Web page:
• Amaritudine (Grand prize for international poetry from the society of French poets, 1949)
  • Poemas (Poems) (Spanish, 1988)
  • Hacia el atardecer [Towards evening] (in Spanish). 1919.
  • La hantise de l'or [The spell of gold] (in French). 1928.
  • Las fuerzas del mal [The forces of evil] (in Spanish). 1940.
  • Les forces du silence [The forces of silence] (in French). 1944.
  • Les étendards du roi: pièce en trois actes [The king's standards] (in French). Plon. 1956.
  • The king's standards: a play in three acts. S. French. 1958. p. 72.
  • El traje del arlequín [The harlequin's suit] (in Spanish). Co-author. 1921.{{cite book}}: CS1 maint: others (link)
  • "Lagune H. 3: récit". La Petite Illustration (869). Paris France. 1938.
  • El embrujo del oro [The spell of gold] (in Spanish). 1948.
  • "Terres embrasées: roman" [Bewitched lands]. Petite Illustration (in French) (233–235). Paris France. 1931.
  • Tierras hechizadas [Bewitched lands] (in Spanish). Club del libro A.L.A. 1940. p. 221.
  • Bewitched lands. trans. by Stuart Edgar Grummon. A. A. Knopf. 1945. p. 203.{{cite book}}: CS1 maint: others (link)
  • La Laguna H. 3 (in Spanish). trans. by Nicolás Fernández Naranjo. 1967. p. 219.{{cite book}}: CS1 maint: others (link)
  • Los Andes no creen en Dios [The Andes do not believe in God] (in Spanish). 1973.
  • Problèmes d'une paix: Documents diplomatiques sur le conflit du Chaco [Problems of Peace: Diplomatic documents on the Chaco conflict] (in French). J. Guerry. 1933. p. 76.
  • El drama del escritor bilingüe [The drama of the bilingual writer] (in Spanish). 1941.
  • Los cruzados de alta mar [Deep sea crossings] (in Spanish). 1954.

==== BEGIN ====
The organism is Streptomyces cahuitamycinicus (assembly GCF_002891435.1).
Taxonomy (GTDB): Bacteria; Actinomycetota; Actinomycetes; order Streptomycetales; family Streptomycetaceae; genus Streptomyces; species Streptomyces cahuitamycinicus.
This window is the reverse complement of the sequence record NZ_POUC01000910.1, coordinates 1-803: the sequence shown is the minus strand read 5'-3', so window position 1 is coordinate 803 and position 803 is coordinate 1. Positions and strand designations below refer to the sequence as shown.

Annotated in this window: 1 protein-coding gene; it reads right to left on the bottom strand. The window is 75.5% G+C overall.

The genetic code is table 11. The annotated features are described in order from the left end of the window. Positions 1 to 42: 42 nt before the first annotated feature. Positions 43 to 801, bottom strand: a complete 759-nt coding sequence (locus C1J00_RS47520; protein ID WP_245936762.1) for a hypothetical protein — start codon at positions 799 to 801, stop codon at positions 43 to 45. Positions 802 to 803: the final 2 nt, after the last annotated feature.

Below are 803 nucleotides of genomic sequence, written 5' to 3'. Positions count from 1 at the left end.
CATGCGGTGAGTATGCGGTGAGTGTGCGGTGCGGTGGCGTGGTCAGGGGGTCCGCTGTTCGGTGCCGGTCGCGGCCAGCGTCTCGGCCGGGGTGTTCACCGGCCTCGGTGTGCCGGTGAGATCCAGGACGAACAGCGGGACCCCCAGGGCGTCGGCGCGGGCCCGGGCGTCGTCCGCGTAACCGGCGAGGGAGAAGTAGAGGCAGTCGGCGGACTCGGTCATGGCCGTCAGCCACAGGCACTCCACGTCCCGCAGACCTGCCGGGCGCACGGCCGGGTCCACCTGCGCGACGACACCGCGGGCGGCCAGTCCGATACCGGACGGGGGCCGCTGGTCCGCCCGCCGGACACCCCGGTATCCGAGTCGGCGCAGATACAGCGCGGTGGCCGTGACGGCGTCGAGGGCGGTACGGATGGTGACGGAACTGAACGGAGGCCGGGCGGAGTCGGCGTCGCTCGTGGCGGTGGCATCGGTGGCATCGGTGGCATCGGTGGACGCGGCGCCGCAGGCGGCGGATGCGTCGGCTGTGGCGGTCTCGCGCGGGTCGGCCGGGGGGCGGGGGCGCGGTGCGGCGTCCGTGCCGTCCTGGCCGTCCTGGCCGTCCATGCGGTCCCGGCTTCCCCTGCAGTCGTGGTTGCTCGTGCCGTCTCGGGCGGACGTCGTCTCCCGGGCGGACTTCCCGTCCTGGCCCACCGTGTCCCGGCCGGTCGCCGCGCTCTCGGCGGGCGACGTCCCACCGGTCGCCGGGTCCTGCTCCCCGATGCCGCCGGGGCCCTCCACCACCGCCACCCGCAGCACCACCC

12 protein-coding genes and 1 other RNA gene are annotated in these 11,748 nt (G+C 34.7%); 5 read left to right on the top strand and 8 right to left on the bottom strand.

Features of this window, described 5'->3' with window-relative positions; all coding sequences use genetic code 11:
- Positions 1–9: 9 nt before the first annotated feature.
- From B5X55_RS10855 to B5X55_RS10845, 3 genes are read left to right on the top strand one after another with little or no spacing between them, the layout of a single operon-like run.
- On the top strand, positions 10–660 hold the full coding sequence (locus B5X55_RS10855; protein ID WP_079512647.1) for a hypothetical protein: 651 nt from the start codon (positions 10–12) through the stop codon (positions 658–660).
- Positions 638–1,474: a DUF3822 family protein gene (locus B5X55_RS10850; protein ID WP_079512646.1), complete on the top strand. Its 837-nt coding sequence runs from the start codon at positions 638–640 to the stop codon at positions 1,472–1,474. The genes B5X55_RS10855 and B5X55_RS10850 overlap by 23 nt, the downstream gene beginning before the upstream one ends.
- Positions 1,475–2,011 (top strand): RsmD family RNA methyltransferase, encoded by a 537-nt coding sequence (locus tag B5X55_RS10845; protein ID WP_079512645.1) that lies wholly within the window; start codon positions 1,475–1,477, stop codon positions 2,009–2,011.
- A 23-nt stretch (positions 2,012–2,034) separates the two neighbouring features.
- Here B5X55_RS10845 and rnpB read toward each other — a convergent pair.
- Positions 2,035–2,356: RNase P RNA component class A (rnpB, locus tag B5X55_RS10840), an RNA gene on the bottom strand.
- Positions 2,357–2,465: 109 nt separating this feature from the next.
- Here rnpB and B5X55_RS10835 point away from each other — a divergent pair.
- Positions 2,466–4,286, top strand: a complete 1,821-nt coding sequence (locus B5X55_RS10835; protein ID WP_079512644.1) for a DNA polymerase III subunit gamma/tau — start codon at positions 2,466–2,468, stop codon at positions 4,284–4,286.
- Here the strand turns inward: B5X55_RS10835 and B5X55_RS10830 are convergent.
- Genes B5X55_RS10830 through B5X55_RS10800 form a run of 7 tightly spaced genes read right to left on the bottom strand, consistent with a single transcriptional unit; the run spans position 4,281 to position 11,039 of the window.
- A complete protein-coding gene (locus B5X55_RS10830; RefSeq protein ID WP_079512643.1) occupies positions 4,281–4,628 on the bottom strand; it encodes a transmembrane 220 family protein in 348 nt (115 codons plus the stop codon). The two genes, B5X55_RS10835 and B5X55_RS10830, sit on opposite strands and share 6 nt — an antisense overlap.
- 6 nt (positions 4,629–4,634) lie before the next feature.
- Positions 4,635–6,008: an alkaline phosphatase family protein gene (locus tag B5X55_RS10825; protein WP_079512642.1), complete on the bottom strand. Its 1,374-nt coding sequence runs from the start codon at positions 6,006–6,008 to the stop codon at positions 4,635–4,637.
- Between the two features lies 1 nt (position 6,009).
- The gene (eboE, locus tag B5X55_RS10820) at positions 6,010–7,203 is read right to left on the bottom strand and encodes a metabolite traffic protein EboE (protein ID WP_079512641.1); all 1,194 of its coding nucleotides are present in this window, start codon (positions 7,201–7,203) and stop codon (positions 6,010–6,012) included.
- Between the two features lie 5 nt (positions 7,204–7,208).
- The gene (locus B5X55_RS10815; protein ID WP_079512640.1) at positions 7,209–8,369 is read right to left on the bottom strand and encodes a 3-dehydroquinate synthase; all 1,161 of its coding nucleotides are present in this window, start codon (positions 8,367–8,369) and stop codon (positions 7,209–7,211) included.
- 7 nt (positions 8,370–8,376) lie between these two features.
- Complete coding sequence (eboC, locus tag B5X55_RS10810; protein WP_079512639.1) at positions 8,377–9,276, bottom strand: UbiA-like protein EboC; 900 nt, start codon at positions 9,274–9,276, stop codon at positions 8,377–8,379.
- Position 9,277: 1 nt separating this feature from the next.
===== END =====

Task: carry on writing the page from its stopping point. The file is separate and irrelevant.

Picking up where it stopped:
References edit

  1. ^ Gold 1974, p. 449.
  2. ^ Eymar 2011, p. 122.
  3. ^ a b c d epdlp.
  4. ^ a b c d e Caillot 2011.
  5. ^ Eymar 2011, p. 124.
  6. ^ a b c Mamani 2005, p. 66.
  7. ^ a b Langer 1989, p. 48.
  8. ^ Institut pluridisciplinaire 1992, p. 310.
  9. ^ Léons & Sanabria 1997, p. 106.
  10. ^ Gootenberg 2008, p. 216.
  11. ^ Léons & Sanabria 1997, p. 113.
  12. ^ a b Wehrli 2009, pp. 39–44.
  13. ^ Jordán 2007, p. 194.
  14. ^ Jordán 2007, p. 195.
  15. ^ Jordán 2007, p. 197.
  16. ^ Quesada 2011, p. 45.
  17. ^ Quesada 2011, p. 46.
  18. ^ Quesada 2011, p. 47.
  19. ^ a b Quirós 2004, p. 170.
  20. ^ U.N.O. Council Difficult Task 1946.
  21. ^ Rosenne 1979, p. 350.
  22. ^ Dorn 2011, p. 85-86.
  23. ^ Eymar 2011, p. 86.
  24. ^ Eymar 2011, p. 94.
  25. ^ Cortés & Barrea-Marlys 2003, pp. 48–49.
  26. ^ Adolfo Costa du Rels.
  27. ^ Calvo 1982, p. 243.
  28. ^ Teofilo Laime Ajacopa (2007). Diccionario Bilingüe: Iskay simipi yuyayk’anch: Quechua – Castellano / Castellano – Quechua (PDF). La Paz, Bolivia:
  29. ^ Mutic, Armstrong & Smith 2010, p. 41.
  30. ^ Montoya 2007.
  31. ^ "Nomination Archive - Adolfo Costa du Rels". March 2024. Retrieved 14 March 2024.

External links edit

Political offices
Preceded by Minister of Foreign Affairs and Worship
Succeeded by
Diplomatic posts
Preceded by Ambassador of Bolivia
to Argentina

Succeeded by
Preceded by
Jorge Ortiz Linares
Ambassador of Bolivia
to France

Succeeded by
Adrián Barrenechea Torrés